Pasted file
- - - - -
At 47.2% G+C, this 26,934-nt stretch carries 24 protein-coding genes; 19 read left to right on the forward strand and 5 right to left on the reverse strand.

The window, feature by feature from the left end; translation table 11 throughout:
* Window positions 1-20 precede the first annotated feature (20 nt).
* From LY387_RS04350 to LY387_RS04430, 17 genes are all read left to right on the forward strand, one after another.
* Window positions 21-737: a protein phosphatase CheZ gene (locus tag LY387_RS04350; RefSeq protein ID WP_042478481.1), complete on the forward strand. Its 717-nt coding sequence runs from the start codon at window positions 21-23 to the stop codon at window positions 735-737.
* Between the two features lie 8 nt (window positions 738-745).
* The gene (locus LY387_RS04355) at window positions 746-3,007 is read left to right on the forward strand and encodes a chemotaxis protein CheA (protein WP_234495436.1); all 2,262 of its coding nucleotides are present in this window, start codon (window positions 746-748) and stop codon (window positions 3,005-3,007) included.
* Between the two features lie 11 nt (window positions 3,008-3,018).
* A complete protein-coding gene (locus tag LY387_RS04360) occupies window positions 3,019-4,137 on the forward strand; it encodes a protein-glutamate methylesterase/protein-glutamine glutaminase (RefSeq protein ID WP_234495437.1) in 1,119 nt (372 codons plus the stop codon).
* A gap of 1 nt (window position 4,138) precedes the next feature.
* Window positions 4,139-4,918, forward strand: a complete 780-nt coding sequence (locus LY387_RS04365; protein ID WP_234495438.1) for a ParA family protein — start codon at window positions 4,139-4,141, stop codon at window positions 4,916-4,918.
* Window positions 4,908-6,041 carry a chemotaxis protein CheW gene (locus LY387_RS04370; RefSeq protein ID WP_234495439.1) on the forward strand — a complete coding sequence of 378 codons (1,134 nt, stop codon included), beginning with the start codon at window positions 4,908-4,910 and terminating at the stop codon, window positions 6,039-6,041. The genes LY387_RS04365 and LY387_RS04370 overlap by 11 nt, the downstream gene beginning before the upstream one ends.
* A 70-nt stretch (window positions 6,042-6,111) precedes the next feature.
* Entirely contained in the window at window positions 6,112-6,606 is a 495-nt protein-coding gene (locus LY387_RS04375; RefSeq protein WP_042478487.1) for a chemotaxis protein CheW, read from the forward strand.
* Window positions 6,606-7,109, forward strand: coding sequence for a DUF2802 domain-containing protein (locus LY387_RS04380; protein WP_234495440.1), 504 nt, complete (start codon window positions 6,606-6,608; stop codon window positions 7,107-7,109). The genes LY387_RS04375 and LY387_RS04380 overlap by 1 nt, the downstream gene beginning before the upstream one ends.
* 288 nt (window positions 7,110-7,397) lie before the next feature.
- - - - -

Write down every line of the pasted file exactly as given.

At 47.2% G+C, this 26,934-nt stretch carries 24 protein-coding genes; 19 read left to right on the forward strand and 5 right to left on the reverse strand.

The window, feature by feature from the left end; translation table 11 throughout:
* Window positions 1-20 precede the first annotated feature (20 nt).
* From LY387_RS04350 to LY387_RS04430, 17 genes are all read left to right on the forward strand, one after another.
* Window positions 21-737: a protein phosphatase CheZ gene (locus tag LY387_RS04350; RefSeq protein ID WP_042478481.1), complete on the forward strand. Its 717-nt coding sequence runs from the start codon at window positions 21-23 to the stop codon at window positions 735-737.
* Between the two features lie 8 nt (window positions 738-745).
* The gene (locus LY387_RS04355) at window positions 746-3,007 is read left to right on the forward strand and encodes a chemotaxis protein CheA (protein WP_234495436.1); all 2,262 of its coding nucleotides are present in this window, start codon (window positions 746-748) and stop codon (window positions 3,005-3,007) included.
* Between the two features lie 11 nt (window positions 3,008-3,018).
* A complete protein-coding gene (locus tag LY387_RS04360) occupies window positions 3,019-4,137 on the forward strand; it encodes a protein-glutamate methylesterase/protein-glutamine glutaminase (RefSeq protein ID WP_234495437.1) in 1,119 nt (372 codons plus the stop codon).
* A gap of 1 nt (window position 4,138) precedes the next feature.
* Window positions 4,139-4,918, forward strand: a complete 780-nt coding sequence (locus LY387_RS04365; protein ID WP_234495438.1) for a ParA family protein — start codon at window positions 4,139-4,141, stop codon at window positions 4,916-4,918.
* Window positions 4,908-6,041 carry a chemotaxis protein CheW gene (locus LY387_RS04370; RefSeq protein ID WP_234495439.1) on the forward strand — a complete coding sequence of 378 codons (1,134 nt, stop codon included), beginning with the start codon at window positions 4,908-4,910 and terminating at the stop codon, window positions 6,039-6,041. The genes LY387_RS04365 and LY387_RS04370 overlap by 11 nt, the downstream gene beginning before the upstream one ends.
* A 70-nt stretch (window positions 6,042-6,111) precedes the next feature.
* Entirely contained in the window at window positions 6,112-6,606 is a 495-nt protein-coding gene (locus LY387_RS04375; RefSeq protein WP_042478487.1) for a chemotaxis protein CheW, read from the forward strand.
* Window positions 6,606-7,109, forward strand: coding sequence for a DUF2802 domain-containing protein (locus LY387_RS04380; protein WP_234495440.1), 504 nt, complete (start codon window positions 6,606-6,608; stop codon window positions 7,107-7,109). The genes LY387_RS04375 and LY387_RS04380 overlap by 1 nt, the downstream gene beginning before the upstream one ends.
* 288 nt (window positions 7,110-7,397) lie before the next feature.